41 DM (Majority Clan Entities can Protect) Somalia v Secretary of State for the Home Department, [2005] UKAIT 00150, UK, Asylum and Immigration Tribunal (27 July 2005); Art 8 of the Council Directive (EC) 2011/95/EU of the European Parliament and of the Council of 13 December 2011 on standards for the qualification of third-country nationals or stateless persons as beneficiaries of international protection, for a uniform status for refugees or for persons eligible for subsidiary protection, and for the content of the protection granted (recast) [2011] OJ L337/9; Elmi v Minister of Citizenship and Immigration, IMM-580-98, Canadian Federal Court (12 March 1999).

42 European Migration Network Inform, ‘Safe Countries of Origin’ <https://ec.europa.eu/home-affairs/sites/homeaffairs/files/00_inform_safe_country_of_origin_final_en_1.pdf>.

43 ‘EU-Turkey Joint Action Plan’, ‘The Paradox of the EU-Turkey Refugee Deal’ Migration Policy Institute (March 2016) <https://www.migrationpolicy.org/news/paradox-eu-turkey-refugee-deal>.

44 Pact on Security, Stability and Development in the Great Lakes Region (adopted 15 December 2006, entered into force 21 June 2008) 46 ILM 175; African Union Convention for the Protection and Assistance of Internally Displaced Persons in Africa (adopted 23 October 2009, entered into force 6 December 2012) 52 ILM 400.

45 ‘Under this much-celebrated R2P formulation, where a State fails in its responsibility to protect, the international community has reserved the right, as a last resort, to take collective forcible action through the UN to enforce it. In respect of how far this recharacterization of sovereignty goes and whether it is supportive of a right of humanitarian intervention, it must first be noted that R2P is a political doctrine and not a formal or even material source of international law. Moreover, the use of force is a last resort under this principle and, relying as it does on Chapter VII UN Charter authorization, by definition it is not (unilateral) humanitarian intervention.’ C O'Meara, ‘Should International Law Recognize a Right of Humanitarian Intervention?’ (2017) 66(2) ICLQ 441.

46 Humanitarian intervention can be defined as the use of force to protect people in another State from gross and systematic human rights violations committed against them, or more generally to avert a humanitarian catastrophe when the target State is unwilling or unable to act. See V Lowe and A Tzanakopoulos, ‘Humanitarian Intervention’, Max Planck Encyclopedia of Public International Law (2011).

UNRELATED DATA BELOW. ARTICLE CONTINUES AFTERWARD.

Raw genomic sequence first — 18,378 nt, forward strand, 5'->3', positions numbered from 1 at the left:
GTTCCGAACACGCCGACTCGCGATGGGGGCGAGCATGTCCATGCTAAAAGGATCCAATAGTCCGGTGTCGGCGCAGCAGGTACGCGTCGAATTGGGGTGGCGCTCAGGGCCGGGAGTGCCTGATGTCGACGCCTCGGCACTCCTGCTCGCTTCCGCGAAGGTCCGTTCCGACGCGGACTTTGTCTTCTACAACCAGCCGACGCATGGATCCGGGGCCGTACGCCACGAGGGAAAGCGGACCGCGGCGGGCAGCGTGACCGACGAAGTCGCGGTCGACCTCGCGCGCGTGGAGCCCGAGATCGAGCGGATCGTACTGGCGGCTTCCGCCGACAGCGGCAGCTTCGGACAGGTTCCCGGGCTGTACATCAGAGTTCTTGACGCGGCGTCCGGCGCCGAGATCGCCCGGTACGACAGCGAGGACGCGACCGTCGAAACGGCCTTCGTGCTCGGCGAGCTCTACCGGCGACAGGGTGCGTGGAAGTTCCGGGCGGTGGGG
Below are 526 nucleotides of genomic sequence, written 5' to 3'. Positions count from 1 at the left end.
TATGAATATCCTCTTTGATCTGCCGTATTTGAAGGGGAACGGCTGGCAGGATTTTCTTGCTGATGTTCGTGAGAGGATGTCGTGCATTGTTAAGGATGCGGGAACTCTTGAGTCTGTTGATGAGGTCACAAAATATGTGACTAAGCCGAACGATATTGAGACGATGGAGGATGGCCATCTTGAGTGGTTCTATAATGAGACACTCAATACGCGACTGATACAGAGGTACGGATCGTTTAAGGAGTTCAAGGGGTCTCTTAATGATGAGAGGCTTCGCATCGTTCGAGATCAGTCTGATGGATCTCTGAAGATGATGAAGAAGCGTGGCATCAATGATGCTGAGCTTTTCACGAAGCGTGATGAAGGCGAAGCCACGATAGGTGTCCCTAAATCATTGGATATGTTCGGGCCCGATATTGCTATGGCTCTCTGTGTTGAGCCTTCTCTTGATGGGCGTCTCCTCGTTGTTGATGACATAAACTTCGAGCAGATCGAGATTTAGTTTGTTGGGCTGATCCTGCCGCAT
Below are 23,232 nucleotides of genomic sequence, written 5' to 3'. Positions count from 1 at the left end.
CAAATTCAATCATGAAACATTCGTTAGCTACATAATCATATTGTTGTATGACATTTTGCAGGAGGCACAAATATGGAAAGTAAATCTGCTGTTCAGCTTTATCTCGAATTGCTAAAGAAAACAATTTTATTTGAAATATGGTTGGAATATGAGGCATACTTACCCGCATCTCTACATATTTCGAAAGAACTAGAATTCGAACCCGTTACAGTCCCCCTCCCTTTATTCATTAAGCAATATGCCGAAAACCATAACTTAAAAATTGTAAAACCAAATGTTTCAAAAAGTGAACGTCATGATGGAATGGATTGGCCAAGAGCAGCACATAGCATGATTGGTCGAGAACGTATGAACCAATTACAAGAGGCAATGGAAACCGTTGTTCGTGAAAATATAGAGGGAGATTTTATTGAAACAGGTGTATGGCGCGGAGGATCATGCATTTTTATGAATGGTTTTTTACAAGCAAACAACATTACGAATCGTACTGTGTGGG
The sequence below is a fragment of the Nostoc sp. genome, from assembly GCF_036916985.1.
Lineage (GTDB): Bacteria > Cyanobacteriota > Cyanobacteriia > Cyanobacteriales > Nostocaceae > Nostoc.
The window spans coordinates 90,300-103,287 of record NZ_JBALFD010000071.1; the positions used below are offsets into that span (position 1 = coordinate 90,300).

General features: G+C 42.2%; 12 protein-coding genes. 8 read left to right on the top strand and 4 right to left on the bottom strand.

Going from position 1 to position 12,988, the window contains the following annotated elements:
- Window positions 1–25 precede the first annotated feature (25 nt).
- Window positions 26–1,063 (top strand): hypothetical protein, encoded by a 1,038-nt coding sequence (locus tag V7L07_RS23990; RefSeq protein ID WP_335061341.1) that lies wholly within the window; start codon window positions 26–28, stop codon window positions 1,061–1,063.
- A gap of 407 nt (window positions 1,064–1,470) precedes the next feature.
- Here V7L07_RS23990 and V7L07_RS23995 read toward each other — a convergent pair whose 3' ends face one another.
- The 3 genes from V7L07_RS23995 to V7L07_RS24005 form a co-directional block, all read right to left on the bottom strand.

47 United Nations Secretary-General, ‘High-Level Panel on Internal Displacement’ (3 December 2019) <https://www.un.org/sg/en/content/sg/personnel-appointments/2019-12-03/high-level-panel-internal-displacement>.

48 A Roberts, ‘NATO's Humanitarian War over Kosovo’ (2006) 41(3) Survival 106.

49 Chimni in Al-Nauimi and Meese.

51 B Frelick, ‘Down the Rabbit Hole: The Strange Logic of the Internal Flight Alternative’ (1999) World Refugee Survey 22; Gilbert and Rüsch (n 6); A Helton, ‘UNHCR and Protection in the 90s’ (1994) 6 IJRL 1; B Ní Ghráinne, ‘UNHCR's Involvement with IDPs – “Protection of That Country” for the Purposes of Precluding Refugee Status?’ (2014) 26(4) IJRL 536.

52 H Brown, ‘Turkey Wants to Send Syrian Refugees to the New “Safe Zone”. Some Refugees Are Terrified.’ Vox (7 November 2019) <https://www.vox.com/2019/11/7/20927448/turkey-syria-refugees-safe-zone.b>.

53 UNHCR, ‘Global Trends in Forced Displacement 2018’ <https://www.unhcr.org/5d08d7ee7.pdf>; L Molana-Allen, ‘Turkey Threatens to “Open Gates” for Syrian Refugees to Leave and Move to the West if It Doesn't Get a Safe Zone’ Telegraph (5 September 2019) <https://www.telegraph.co.uk/news/2019/09/05/turkey-threatens-open-gates-syrian-refugees-leave-move-west/> .

55 ‘Migrant Crisis: Farage Says EU “Mad” to Accept So Many’ BBC News (9 September 2015) <https://www.bbc.com/news/uk-politics-34197707>; ‘Viktor Orbán: “Hungary Doesn't Want Muslim Invaders”’ Politico (1 August 2018) <https://www.politico.eu/article/viktor-orban-hungary-doesnt-want-muslim-invaders/>.

56 H Cabot, ‘Crisis and Continuity: A Critical Look at the ‘‘European Refugee Crisis”’ (10 November 2015) Allegra lab <http://allegralaboratory.net/crisis-and-continuity-a-critical-look-at-the-european-refugee-crisis/>.

57 Art 1A, 1951 Convention Relating to the Status of Refugees (adopted 28 July 1951, entered into force 22 April 1954) 189 UNTS 137.

58 JC Hathaway and M Foster, Law of Refugee Status (Cambridge University Press 2014).